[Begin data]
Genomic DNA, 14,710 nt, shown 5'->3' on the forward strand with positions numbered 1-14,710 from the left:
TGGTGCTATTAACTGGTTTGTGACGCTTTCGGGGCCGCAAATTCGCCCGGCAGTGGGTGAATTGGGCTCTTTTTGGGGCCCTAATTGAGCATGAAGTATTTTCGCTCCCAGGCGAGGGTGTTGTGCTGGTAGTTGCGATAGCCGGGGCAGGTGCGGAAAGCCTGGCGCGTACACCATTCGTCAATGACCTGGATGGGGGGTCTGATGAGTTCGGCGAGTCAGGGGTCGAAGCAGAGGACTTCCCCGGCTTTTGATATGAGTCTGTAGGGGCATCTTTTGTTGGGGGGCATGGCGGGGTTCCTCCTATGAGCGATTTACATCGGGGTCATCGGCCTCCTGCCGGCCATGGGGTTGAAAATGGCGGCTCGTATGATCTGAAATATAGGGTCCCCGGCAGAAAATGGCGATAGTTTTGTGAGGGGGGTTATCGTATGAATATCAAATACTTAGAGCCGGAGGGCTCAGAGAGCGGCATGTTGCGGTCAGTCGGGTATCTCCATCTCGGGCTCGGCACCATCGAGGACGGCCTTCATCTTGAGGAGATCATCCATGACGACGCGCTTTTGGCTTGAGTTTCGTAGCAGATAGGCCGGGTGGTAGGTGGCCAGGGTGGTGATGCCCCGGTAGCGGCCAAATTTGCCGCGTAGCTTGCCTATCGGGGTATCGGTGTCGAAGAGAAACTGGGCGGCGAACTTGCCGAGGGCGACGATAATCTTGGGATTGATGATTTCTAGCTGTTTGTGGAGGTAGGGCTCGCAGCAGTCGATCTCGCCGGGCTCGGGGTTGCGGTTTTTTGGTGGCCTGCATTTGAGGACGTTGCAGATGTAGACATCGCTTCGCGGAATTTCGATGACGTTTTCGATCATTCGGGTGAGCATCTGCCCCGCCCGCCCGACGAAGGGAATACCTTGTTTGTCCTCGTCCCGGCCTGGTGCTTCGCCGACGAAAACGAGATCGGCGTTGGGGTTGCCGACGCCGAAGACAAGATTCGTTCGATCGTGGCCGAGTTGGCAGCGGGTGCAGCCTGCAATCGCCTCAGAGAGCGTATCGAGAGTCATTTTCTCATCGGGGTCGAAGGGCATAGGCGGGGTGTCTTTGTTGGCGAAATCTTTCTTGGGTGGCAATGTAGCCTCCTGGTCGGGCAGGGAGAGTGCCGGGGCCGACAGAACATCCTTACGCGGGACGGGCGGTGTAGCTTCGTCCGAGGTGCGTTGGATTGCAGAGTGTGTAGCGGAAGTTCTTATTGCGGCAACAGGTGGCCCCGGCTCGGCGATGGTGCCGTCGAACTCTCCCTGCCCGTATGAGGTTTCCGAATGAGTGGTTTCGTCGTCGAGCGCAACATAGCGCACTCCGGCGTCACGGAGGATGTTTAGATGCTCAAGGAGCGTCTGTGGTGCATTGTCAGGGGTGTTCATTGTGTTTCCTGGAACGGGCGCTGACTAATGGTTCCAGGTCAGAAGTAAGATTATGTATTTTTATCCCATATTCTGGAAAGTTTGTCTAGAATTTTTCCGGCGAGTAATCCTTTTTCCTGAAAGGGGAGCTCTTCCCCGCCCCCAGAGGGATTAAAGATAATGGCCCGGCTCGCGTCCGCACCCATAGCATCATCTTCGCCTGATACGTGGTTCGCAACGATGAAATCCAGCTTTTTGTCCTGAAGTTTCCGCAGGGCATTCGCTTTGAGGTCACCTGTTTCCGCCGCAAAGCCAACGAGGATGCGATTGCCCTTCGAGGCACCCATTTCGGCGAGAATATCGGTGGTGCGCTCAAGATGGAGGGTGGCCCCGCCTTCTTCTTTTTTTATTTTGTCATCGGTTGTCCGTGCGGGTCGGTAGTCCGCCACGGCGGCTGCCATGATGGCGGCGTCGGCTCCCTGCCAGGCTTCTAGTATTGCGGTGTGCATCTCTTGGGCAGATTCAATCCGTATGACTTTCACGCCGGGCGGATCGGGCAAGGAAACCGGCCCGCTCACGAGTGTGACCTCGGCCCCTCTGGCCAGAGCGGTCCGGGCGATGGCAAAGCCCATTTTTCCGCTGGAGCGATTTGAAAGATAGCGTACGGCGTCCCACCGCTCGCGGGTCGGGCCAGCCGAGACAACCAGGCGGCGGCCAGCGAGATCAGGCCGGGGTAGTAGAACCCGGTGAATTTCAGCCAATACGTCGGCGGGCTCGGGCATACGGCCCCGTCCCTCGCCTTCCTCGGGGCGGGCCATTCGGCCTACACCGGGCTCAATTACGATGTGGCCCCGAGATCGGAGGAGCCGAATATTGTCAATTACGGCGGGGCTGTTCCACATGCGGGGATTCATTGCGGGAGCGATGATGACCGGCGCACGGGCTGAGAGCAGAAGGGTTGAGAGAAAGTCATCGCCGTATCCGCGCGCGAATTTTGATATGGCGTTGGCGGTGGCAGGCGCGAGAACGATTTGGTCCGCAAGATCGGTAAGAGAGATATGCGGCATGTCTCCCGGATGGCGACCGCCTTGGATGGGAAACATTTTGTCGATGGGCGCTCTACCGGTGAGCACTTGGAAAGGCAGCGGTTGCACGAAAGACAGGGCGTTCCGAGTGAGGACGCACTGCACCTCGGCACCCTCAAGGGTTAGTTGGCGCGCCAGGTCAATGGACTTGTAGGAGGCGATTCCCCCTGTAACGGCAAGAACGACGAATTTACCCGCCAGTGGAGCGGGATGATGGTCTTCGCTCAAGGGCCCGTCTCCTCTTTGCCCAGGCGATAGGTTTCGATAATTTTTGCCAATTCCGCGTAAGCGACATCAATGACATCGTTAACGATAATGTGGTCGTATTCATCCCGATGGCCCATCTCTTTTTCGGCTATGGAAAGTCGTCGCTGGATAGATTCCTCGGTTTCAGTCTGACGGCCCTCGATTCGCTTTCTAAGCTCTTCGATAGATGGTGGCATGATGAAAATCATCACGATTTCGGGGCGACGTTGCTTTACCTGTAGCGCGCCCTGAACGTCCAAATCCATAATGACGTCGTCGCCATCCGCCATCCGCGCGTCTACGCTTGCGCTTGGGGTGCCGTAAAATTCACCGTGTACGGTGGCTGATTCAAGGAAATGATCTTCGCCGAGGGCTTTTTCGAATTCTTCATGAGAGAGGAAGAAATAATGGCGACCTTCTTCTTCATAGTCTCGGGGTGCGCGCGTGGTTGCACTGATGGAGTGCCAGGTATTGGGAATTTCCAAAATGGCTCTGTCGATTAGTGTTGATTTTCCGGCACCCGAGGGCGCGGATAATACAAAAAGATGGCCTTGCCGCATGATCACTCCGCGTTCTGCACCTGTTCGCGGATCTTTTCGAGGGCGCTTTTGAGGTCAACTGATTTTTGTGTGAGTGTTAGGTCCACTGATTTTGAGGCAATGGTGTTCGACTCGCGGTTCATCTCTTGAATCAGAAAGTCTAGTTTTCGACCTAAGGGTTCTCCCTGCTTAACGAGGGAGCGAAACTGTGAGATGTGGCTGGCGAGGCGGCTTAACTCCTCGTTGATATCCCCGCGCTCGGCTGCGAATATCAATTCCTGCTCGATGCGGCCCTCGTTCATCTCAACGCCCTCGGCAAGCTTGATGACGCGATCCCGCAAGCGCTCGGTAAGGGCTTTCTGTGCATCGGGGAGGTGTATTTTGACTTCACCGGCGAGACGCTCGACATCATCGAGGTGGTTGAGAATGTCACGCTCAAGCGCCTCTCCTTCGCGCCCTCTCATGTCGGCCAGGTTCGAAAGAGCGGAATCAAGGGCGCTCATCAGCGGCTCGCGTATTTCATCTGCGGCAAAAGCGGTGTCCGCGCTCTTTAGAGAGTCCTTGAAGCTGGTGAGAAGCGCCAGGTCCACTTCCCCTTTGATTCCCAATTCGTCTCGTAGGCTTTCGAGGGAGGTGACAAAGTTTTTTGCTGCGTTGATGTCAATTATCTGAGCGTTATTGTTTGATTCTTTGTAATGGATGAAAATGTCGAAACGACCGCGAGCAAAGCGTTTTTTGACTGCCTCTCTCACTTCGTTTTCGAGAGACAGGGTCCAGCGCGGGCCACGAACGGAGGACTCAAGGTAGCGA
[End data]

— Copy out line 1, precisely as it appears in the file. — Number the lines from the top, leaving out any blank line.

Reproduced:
Genomic DNA, 14,710 nt, shown 5'->3' on the forward strand with positions numbered 1-14,710 from the left: